I shall make a huge white placard with black letters ‘BEWARE MY DAD IS A CAT KILLER’. It will have a large arrow pointing at him. I shall follow him around with this sign. Cat–lovers will boo him and he will never be able to go outside again. Every time he tries I shall be five steps behind him with my sign.


The best I can do is writing with a pencil on the inside of a cereal packet:

is a cat

It looks a bit scribbly and the letters start off the size of my hand and then get smaller until they are just my normal writing. You can’t really read much of it. The grey pencil marks disappear into the grey cardboard if you look at it from more than three metres away.

I can hear Dad getting ready to sneak off to do some evil errand. I shall wait for the door to bang and follow him out.


I was lucky that whatever dire deed Dad was going to do, he did not need his murder weapon, the car. Even so, it is hard work trying to keep up with someone to name and shame them and not be seen by them, especially when his legs are twice as long as mine.

Luckily for me, he only walked for about ten minutes. It was beginning to rain when he walked up to a house, rang the doorbell and was let in.

Whose house? What was he up to? Was he meeting his criminal gang? What were they plotting? I would inform Mum as soon as I got home from my naming and shaming vigil.

So I stood outside with my placard, yawning and getting wet and cold, hardly able to breathe in my too small, inside-out T-shirt. I began crying again.

I felt a warm hand on my shivering shoulder.

I jerked my head up to see who it was.

‘Are you here too?’ said my Dad.

He was looking extremely pleased with himself. How dare he gloat over the evil he has done me? Me in deep mourning and him just grinning at me like a bad baboon.

To his chest he clutched something small wrapped in an old blanket as if it was a new baby.

‘What do you think I’ve got for you?’ he said and gently revealed what was hidden in his blanket bundle.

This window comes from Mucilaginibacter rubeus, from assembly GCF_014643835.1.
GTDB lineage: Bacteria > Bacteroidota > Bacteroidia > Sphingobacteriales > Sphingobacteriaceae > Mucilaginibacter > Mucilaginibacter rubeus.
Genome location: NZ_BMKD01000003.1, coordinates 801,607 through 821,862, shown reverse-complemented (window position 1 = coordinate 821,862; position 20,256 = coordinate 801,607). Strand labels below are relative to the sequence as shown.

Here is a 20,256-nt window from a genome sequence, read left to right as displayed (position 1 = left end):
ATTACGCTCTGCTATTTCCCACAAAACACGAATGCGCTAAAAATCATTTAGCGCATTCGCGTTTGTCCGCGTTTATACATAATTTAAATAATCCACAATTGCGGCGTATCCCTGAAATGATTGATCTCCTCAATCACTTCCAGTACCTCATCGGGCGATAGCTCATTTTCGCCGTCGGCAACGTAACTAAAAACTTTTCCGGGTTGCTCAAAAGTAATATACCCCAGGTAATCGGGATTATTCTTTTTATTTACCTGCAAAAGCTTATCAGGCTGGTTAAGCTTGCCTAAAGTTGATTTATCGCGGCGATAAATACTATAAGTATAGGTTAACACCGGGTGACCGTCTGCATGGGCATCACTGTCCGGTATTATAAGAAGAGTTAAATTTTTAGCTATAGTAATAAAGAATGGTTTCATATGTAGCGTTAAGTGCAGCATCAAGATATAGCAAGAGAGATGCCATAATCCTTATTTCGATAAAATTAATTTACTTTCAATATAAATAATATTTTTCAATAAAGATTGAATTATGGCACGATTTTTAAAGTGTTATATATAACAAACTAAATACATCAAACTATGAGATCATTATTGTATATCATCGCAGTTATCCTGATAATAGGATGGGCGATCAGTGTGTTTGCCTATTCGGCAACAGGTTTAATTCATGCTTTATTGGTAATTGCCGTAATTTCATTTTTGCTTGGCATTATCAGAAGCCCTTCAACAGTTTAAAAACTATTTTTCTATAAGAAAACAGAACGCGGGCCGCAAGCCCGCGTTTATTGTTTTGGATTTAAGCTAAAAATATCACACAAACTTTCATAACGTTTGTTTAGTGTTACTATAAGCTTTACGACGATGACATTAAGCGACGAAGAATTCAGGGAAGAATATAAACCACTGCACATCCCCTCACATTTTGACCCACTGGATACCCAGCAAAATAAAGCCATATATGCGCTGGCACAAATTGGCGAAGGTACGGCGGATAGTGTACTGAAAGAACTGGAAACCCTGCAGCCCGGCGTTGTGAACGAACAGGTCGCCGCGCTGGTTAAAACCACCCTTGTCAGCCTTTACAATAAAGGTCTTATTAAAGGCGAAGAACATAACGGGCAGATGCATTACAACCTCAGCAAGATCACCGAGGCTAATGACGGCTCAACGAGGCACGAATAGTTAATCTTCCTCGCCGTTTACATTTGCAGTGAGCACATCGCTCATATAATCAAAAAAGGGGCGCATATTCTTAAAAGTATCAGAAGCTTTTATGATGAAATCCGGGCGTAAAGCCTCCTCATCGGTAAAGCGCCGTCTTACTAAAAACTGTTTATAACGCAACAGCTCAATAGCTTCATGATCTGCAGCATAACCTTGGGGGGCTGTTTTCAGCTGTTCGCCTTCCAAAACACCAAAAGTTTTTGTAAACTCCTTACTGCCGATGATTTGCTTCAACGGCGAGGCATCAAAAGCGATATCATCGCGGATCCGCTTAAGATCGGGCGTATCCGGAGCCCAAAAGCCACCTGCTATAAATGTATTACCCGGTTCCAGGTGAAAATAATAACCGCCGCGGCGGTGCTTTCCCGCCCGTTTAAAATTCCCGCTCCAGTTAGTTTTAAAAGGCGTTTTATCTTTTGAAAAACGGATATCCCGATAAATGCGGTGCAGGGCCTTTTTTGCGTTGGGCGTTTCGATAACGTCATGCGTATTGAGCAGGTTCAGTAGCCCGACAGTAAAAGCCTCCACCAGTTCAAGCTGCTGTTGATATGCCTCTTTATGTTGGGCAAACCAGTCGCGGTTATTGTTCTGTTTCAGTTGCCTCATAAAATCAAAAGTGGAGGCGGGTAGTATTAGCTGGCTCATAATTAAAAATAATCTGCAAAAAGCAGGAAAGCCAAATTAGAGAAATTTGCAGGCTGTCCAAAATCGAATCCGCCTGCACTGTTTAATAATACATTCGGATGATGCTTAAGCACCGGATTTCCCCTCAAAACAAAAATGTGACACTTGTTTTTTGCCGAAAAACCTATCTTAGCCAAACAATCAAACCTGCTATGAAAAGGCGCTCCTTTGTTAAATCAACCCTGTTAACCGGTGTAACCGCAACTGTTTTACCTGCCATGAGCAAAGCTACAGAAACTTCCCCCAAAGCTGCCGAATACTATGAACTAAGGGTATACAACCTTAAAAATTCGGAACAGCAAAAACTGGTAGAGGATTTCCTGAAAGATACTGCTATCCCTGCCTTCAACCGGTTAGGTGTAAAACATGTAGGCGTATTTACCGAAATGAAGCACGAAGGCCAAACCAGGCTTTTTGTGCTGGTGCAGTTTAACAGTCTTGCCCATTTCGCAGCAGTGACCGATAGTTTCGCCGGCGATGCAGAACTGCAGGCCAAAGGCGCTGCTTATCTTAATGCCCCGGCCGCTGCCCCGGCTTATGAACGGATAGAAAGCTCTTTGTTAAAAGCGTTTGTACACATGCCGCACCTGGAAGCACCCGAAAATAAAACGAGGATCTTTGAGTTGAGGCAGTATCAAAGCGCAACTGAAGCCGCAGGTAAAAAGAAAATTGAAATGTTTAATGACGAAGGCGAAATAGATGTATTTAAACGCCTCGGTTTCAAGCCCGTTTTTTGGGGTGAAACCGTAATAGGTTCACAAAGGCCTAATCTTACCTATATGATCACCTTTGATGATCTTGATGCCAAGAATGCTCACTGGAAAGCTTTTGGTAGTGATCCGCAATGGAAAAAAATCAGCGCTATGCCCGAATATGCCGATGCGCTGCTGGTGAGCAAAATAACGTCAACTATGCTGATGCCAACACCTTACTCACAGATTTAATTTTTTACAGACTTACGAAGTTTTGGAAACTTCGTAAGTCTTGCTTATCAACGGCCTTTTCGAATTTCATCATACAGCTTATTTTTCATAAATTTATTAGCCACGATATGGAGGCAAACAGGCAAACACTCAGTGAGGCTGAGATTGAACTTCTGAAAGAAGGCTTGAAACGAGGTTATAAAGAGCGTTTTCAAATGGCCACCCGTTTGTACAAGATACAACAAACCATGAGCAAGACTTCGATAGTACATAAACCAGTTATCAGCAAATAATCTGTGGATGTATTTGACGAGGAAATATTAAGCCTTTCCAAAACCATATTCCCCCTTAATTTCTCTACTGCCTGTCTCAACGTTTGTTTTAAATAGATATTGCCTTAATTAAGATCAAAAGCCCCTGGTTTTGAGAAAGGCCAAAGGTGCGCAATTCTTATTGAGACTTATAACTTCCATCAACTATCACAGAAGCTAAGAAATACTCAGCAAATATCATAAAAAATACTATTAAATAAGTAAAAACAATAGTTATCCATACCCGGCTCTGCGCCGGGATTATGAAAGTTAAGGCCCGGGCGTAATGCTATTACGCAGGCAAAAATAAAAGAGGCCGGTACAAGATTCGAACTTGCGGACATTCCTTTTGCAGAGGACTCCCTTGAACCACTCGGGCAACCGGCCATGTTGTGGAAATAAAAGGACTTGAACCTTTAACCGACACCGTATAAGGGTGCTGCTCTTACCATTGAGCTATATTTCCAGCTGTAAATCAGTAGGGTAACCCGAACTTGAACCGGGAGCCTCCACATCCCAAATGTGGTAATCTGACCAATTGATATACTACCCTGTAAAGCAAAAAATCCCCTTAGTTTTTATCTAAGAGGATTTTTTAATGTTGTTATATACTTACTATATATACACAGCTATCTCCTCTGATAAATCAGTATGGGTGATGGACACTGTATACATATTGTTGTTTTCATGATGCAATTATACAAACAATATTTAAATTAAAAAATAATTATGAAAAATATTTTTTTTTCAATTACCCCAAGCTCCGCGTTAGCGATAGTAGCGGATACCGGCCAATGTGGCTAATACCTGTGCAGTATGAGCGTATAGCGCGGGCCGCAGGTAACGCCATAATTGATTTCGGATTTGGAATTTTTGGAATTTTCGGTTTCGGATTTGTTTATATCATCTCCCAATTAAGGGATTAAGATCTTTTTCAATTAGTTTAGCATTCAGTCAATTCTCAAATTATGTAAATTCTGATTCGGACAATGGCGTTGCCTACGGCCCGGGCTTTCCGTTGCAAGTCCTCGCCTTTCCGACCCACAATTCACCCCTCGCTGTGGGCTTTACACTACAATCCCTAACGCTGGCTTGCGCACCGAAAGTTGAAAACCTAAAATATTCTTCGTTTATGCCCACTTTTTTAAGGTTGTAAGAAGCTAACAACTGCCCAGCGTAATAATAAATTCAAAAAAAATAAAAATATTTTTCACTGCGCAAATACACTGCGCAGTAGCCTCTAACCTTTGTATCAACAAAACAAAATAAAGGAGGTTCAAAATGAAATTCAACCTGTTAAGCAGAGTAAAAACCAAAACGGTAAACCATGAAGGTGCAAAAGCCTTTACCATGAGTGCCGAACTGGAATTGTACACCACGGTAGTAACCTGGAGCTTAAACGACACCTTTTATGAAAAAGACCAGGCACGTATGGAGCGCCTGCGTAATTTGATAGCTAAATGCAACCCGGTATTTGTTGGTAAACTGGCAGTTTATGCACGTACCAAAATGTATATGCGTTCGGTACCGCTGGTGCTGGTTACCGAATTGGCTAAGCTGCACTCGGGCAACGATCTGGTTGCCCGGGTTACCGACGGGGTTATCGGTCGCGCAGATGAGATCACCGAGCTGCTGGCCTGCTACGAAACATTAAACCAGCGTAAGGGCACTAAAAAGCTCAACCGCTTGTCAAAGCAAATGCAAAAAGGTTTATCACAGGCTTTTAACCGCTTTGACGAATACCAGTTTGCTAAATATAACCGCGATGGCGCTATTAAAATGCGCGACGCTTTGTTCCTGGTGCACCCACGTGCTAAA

So now I am back home, warm and dry, cuddling a kitten.

He is so perfect. I love him so much.

Mum puts her arm round me.

‘Will you forgive Dad now?’

‘Yes. I have already forgiven him. I suppose Tom was old but I’ll never forget him. I think the kitten will help me come to terms with things. In fact, I shall name it after Dad as a way of thanking him.’

‘Do you think he’d really like that?’

‘Oh, he’ll come to terms with it,’ I said and snuggled my face into my new pet’s soft fur, ‘And so will Dad.’

Judges Comments

A vividly realised child narrator drives Andrew Ashcroft's What Dad Did. With no concession to seeing things from an adult point of view (exactly as should be the case in children's fiction), our narrator wins us over with his petulant account of the "brutality" his father has inflicted on the family, and particularly Tom the cat. Dealing with the death of a beloved pet is for many of us our first encounter with mortality, so it provides rich fodder for children's literature. Here, the topic is tackled head on and although the story is driven by emotion, it is without schmaltz. Tempering the sense of loss are flashes of humour (we especially liked the list of things Dad wouldn't have done) and Andrew's delicate handling of the narrator's grief, channelled through anger. Too far either way and What Dad Did would seem both implausible and inappropriate for its audience; too humorous and it would have trivialised an experience that young readers would understand to be painful, but as is, the balance is just right.